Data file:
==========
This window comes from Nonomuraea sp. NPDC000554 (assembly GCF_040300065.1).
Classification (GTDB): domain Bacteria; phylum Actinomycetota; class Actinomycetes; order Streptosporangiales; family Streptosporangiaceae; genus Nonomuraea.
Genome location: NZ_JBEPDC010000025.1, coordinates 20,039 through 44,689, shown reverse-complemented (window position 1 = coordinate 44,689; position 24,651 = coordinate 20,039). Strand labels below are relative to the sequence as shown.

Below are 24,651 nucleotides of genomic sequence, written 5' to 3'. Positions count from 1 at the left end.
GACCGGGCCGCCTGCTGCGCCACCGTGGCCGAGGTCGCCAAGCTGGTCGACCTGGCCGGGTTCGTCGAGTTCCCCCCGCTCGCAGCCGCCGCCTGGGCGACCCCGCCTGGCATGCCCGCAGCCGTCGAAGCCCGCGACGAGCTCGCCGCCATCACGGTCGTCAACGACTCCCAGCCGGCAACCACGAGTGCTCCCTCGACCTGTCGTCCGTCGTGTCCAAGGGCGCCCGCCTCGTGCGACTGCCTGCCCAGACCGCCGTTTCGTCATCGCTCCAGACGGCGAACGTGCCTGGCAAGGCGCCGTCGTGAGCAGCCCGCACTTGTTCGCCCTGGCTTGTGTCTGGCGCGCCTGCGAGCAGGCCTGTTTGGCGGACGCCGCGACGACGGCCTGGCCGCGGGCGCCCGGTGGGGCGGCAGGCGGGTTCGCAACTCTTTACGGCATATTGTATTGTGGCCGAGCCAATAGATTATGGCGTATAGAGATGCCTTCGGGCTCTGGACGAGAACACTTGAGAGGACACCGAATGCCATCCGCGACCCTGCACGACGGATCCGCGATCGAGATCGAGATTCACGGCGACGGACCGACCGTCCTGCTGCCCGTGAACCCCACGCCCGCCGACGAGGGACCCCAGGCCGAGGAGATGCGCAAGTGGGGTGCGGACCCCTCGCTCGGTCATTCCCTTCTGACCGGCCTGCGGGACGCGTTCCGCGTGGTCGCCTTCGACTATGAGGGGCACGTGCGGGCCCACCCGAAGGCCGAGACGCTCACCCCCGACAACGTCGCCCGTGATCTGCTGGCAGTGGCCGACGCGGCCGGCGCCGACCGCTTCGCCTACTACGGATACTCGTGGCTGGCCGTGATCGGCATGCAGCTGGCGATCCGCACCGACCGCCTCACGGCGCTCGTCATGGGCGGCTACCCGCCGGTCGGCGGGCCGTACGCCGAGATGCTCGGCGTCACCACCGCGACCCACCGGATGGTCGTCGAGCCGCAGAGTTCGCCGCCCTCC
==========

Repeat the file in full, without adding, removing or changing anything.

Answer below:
This window comes from Nonomuraea sp. NPDC000554 (assembly GCF_040300065.1).
Classification (GTDB): domain Bacteria; phylum Actinomycetota; class Actinomycetes; order Streptosporangiales; family Streptosporangiaceae; genus Nonomuraea.
Genome location: NZ_JBEPDC010000025.1, coordinates 20,039 through 44,689, shown reverse-complemented (window position 1 = coordinate 44,689; position 24,651 = coordinate 20,039). Strand labels below are relative to the sequence as shown.

Below are 24,651 nucleotides of genomic sequence, written 5' to 3'. Positions count from 1 at the left end.
GACCGGGCCGCCTGCTGCGCCACCGTGGCCGAGGTCGCCAAGCTGGTCGACCTGGCCGGGTTCGTCGAGTTCCCCCCGCTCGCAGCCGCCGCCTGGGCGACCCCGCCTGGCATGCCCGCAGCCGTCGAAGCCCGCGACGAGCTCGCCGCCATCACGGTCGTCAACGACTCCCAGCCGGCAACCACGAGTGCTCCCTCGACCTGTCGTCCGTCGTGTCCAAGGGCGCCCGCCTCGTGCGACTGCCTGCCCAGACCGCCGTTTCGTCATCGCTCCAGACGGCGAACGTGCCTGGCAAGGCGCCGTCGTGAGCAGCCCGCACTTGTTCGCCCTGGCTTGTGTCTGGCGCGCCTGCGAGCAGGCCTGTTTGGCGGACGCCGCGACGACGGCCTGGCCGCGGGCGCCCGGTGGGGCGGCAGGCGGGTTCGCAACTCTTTACGGCATATTGTATTGTGGCCGAGCCAATAGATTATGGCGTATAGAGATGCCTTCGGGCTCTGGACGAGAACACTTGAGAGGACACCGAATGCCATCCGCGACCCTGCACGACGGATCCGCGATCGAGATCGAGATTCACGGCGACGGACCGACCGTCCTGCTGCCCGTGAACCCCACGCCCGCCGACGAGGGACCCCAGGCCGAGGAGATGCGCAAGTGGGGTGCGGACCCCTCGCTCGGTCATTCCCTTCTGACCGGCCTGCGGGACGCGTTCCGCGTGGTCGCCTTCGACTATGAGGGGCACGTGCGGGCCCACCCGAAGGCCGAGACGCTCACCCCCGACAACGTCGCCCGTGATCTGCTGGCAGTGGCCGACGCGGCCGGCGCCGACCGCTTCGCCTACTACGGATACTCGTGGCTGGCCGTGATCGGCATGCAGCTGGCGATCCGCACCGACCGCCTCACGGCGCTCGTCATGGGCGGCTACCCGCCGGTCGGCGGGCCGTACGCCGAGATGCTCGGCGTCACCACCGCGACCCACCGGATGGTCGTCGAGCCGCAGAGTTCGCCGCCCTCC